LARGO, Md. – U.S. Senator Ben Cardin (D-Md.), a member of the Senate Committee on Finance, today held a roundtable discussion on housing and home ownership issues in Prince George’s County and nationwide. Senator Cardin was joined in the discussion, which focused largely on the ongoing foreclosure crisis, by community leaders and members of state and county government. The conversation followed up on a December 2014 roundtable discussion in Upper Marlboro that included Julian Castro, Secretary of Housing and Urban Development (HUD), and Prince George’s County Executive Rushern L. Baker, III.
“In 2011, as the housing market in Prince George’s County was approaching rock bottom, it was all hands on deck in the search for ways to address the crisis. Many of the people assembled today – including government officials and community and nonprofit leaders – answered that call and were instrumental in helping to keep countless people in their homes,” said Senator Cardin. “Since 2011, Prince George’s County’s home values have risen 60 percent, sales are up 3 percent and the number of residential properties on the market is down 29 percent. While we have made progress, there is no question that there is still work to be done. This discussion and our earlier conversations with HUD Secretary Castro were very helpful in identifying exactly what actions needed to be taken at various levels of government to ensure that everyone in Prince George’s County and across Maryland can achieve and preserve the American dream of home ownership.”
During the roundtable, Senator Cardin discussed the ongoing efforts to combat some of the conditions that led to a disproportionate number of foreclosures in Prince George’s County.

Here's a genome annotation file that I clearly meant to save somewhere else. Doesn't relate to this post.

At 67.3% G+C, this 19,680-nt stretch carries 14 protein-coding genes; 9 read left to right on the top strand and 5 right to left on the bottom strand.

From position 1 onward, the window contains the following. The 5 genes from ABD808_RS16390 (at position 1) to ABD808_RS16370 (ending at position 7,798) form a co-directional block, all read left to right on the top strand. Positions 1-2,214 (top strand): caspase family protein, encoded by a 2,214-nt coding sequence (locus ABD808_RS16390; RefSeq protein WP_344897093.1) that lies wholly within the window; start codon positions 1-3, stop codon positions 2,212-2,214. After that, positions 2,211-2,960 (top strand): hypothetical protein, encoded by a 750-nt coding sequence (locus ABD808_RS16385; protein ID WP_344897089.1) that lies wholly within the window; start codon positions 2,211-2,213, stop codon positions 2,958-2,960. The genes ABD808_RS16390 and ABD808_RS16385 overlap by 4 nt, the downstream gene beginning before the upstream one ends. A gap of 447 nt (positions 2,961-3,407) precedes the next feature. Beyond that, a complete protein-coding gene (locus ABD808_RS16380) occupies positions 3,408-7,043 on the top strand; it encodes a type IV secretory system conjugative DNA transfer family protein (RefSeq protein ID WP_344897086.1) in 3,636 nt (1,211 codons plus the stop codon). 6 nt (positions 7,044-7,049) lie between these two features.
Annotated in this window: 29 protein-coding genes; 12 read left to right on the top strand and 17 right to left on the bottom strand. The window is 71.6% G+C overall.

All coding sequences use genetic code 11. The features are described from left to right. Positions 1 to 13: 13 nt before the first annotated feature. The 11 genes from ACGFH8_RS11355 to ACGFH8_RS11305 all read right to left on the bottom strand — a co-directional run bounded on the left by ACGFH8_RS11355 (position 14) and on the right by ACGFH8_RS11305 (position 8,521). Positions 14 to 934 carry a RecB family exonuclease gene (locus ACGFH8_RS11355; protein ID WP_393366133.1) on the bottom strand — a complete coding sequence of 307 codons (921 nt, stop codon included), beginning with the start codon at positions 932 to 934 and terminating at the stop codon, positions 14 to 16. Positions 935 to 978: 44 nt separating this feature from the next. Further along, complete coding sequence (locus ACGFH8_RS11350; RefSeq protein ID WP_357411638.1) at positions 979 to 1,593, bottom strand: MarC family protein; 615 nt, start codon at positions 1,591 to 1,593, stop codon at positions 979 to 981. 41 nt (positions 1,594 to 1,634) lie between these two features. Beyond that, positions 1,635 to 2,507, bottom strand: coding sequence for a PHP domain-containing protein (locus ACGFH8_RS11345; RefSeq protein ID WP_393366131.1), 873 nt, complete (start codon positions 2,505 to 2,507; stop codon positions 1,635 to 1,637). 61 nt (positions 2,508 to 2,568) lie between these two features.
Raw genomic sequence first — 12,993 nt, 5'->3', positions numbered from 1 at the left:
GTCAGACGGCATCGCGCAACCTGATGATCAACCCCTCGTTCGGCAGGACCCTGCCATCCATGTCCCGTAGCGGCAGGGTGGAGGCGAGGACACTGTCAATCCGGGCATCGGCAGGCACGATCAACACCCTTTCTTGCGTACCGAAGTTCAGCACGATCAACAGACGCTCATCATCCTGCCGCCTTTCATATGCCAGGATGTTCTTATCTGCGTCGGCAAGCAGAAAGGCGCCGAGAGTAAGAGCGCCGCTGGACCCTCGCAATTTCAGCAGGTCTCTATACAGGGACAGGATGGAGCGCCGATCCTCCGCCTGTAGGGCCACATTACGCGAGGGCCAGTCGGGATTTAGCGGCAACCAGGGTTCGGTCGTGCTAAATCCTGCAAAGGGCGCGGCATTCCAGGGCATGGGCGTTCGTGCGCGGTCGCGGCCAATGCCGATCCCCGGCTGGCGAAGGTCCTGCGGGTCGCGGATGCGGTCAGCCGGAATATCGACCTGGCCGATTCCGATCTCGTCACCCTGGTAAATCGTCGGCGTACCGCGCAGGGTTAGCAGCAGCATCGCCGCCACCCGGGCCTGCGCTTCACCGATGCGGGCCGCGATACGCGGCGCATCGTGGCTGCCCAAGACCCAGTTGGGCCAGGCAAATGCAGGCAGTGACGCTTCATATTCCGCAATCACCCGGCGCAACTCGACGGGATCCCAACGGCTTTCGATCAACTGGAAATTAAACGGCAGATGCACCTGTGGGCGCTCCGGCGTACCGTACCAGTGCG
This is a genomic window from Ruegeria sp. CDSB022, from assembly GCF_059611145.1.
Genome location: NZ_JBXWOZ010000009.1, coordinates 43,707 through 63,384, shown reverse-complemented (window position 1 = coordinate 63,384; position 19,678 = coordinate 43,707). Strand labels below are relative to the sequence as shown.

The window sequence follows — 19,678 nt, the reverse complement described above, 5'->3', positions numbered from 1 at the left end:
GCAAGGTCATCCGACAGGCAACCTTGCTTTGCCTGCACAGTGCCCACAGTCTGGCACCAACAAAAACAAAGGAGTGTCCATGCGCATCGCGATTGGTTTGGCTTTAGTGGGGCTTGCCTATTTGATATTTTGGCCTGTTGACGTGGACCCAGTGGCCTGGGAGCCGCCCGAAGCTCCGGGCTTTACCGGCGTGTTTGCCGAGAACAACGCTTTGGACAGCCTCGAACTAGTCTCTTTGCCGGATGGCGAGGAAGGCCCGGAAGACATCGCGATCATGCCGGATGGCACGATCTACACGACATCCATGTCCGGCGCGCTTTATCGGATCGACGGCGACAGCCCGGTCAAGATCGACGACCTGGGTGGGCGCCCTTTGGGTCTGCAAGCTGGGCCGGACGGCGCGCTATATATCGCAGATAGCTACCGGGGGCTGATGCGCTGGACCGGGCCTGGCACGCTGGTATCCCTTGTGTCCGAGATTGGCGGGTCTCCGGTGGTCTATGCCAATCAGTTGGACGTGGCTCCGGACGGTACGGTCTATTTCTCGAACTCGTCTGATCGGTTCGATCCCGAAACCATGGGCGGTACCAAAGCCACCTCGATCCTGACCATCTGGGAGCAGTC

“While generally improving national and regional economies have played roles in reducing foreclosures and promoting home ownership, there remain important steps we can take to ensure that local residents do not find themselves facing crises again,” said Senator Cardin. “That begins with ensuring that prospective homebuyers receive full and accurate information about the agreements they are about to enter. It’s also essential that home owners facing foreclosure have ready access to objective advice about the complete range of options available to them.
“Few things in life matter as much as the roofs over our heads, so we must remain vigilant in our efforts to ensure that the fundamental needs of Prince George’s County residents – and all Marylanders – are provided for and protected,” said Senator Cardin. “Today’s roundtable discussion helped move us toward that goal.”
Earlier this summer, Senator Ben Cardin (D-Md.) and other senators wrote to Secretary Castro and other federal housing, finance, and consumer protection regulators, calling for an investigation into potential violations of the Fair Housing Act by banks and lenders neglecting the maintenance of foreclosed homes in minority communities in favor of predominantly white communities. The letter asks the regulators to take appropriate actions to put a stop to any unequal treatment.